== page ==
Effective today, contractors will be required to install carbon monoxide alarms into all multi-dwelling units, such as apartments.
The law is a further update of a law that took effect in July 2011, which required installation in all single-family housing structures, according to Barbara Bashall, executive director of the Nevada County Contractors Association.
Unlike many of the regulations that are implemented by the state of California every three years, the new law will not be financially onerous for contractors or homeowners, Bashall said.
Each year in the United States, an average of 450 deaths and more than 20,000 emergency room visits occur as a result of carbon monoxide poisoning, according to a recent news release issued by First Alert.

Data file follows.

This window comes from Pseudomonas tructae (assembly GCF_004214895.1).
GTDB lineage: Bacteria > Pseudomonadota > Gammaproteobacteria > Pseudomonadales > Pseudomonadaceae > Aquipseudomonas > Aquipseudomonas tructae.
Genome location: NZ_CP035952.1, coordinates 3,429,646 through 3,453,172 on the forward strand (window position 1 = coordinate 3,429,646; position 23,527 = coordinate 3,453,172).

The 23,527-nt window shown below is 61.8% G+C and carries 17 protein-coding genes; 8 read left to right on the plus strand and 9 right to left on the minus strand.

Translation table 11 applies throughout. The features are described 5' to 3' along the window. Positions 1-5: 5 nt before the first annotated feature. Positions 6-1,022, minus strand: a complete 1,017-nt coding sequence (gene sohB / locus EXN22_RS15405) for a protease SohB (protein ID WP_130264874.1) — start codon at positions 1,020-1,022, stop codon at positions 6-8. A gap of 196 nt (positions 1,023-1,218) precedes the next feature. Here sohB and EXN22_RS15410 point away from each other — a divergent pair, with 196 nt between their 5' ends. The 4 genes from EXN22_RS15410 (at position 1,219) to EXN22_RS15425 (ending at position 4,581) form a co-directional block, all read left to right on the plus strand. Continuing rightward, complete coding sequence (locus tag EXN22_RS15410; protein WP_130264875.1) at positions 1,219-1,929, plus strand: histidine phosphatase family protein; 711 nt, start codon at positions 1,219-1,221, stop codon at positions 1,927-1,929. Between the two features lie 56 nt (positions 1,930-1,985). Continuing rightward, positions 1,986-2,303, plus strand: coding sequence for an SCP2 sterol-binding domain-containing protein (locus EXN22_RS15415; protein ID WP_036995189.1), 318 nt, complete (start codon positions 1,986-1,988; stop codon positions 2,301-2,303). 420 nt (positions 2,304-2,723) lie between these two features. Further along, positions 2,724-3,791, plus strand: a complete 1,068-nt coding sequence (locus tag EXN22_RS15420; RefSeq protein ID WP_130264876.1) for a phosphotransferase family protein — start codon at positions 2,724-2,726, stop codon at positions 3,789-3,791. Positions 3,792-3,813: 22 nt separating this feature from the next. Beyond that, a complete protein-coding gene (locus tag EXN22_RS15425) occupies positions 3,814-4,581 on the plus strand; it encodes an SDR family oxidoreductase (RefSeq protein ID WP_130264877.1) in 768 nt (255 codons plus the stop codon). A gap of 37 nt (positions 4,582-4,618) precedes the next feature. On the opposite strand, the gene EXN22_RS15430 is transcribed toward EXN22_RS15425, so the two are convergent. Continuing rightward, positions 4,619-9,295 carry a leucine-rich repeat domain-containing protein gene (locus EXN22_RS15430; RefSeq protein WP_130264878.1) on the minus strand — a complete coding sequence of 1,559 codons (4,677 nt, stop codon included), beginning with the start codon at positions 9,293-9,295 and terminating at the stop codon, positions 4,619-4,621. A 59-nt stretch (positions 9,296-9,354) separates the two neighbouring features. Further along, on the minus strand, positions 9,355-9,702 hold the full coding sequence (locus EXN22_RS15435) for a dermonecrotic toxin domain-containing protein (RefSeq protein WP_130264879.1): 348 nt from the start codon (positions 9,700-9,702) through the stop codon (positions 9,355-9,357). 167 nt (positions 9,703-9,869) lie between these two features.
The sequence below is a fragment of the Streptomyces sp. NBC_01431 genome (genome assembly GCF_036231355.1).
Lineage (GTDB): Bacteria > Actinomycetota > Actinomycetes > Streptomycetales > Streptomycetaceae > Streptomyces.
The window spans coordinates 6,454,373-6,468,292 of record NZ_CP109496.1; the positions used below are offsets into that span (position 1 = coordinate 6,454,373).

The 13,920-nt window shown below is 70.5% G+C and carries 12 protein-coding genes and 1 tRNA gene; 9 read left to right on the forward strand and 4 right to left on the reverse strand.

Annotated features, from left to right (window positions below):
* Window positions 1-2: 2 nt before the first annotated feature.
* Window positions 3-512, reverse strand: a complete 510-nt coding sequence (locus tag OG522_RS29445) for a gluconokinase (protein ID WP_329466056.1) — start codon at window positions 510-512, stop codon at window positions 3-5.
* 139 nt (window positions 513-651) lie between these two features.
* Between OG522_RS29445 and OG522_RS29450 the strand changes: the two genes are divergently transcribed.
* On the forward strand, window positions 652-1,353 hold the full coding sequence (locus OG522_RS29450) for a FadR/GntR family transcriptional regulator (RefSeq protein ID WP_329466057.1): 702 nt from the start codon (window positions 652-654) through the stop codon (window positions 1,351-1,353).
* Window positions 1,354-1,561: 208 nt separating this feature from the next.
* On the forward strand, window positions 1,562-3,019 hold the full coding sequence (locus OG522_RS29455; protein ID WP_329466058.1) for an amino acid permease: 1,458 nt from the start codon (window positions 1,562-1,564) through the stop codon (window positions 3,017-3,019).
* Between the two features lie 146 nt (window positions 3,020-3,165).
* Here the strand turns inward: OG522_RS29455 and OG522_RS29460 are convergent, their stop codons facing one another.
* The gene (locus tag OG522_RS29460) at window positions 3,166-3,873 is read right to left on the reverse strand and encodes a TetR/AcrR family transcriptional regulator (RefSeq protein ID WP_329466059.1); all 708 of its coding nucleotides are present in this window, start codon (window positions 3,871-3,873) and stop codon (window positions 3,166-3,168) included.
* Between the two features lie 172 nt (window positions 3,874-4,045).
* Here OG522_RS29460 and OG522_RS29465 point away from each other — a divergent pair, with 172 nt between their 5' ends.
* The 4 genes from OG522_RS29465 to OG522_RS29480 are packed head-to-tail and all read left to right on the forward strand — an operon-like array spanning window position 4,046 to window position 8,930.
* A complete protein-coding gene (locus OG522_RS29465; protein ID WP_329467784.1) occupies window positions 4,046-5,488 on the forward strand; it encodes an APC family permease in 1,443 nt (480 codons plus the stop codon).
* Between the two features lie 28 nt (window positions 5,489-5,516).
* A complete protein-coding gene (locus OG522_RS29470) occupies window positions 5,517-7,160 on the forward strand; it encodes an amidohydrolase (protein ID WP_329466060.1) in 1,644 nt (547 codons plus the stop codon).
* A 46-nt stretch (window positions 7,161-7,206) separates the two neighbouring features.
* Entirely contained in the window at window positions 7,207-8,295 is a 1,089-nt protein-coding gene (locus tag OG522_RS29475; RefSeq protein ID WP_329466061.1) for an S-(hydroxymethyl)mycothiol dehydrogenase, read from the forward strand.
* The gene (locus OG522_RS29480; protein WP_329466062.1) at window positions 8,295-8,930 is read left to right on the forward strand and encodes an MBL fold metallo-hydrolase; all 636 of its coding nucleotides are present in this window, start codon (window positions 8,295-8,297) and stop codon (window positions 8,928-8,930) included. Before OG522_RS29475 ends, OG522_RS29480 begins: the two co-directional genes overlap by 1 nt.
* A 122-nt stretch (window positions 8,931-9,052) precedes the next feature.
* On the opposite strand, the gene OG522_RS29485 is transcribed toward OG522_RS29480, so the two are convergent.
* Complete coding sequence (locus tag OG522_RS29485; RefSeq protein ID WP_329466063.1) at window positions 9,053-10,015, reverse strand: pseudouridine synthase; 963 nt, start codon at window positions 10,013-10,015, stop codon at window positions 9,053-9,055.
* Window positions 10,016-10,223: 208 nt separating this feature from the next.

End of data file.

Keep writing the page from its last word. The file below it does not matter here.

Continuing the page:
The winter months are a particularly dangerous time, as fresh air is less likely to circulate in homes.
Nearly 75 percent of exposure to the deadly colorless and odorless gas occur in the home and about 41 percent of that exposure occurs in the winter months of December, January and February, the release said.
To avoid problems, all fuel-burning devices should be serviced by a qualified technician every year, and generators, charcoal grills, camp stoves and other similar devices should only be used outdoors.
Running vehicles in an attached garage should be avoided at all costs, and alarms should be installed outside of each sleeping area and on every level of the home.
In 2010, Nevada County Consolidated Fire District reported a spate of carbon monoxide-related incidents.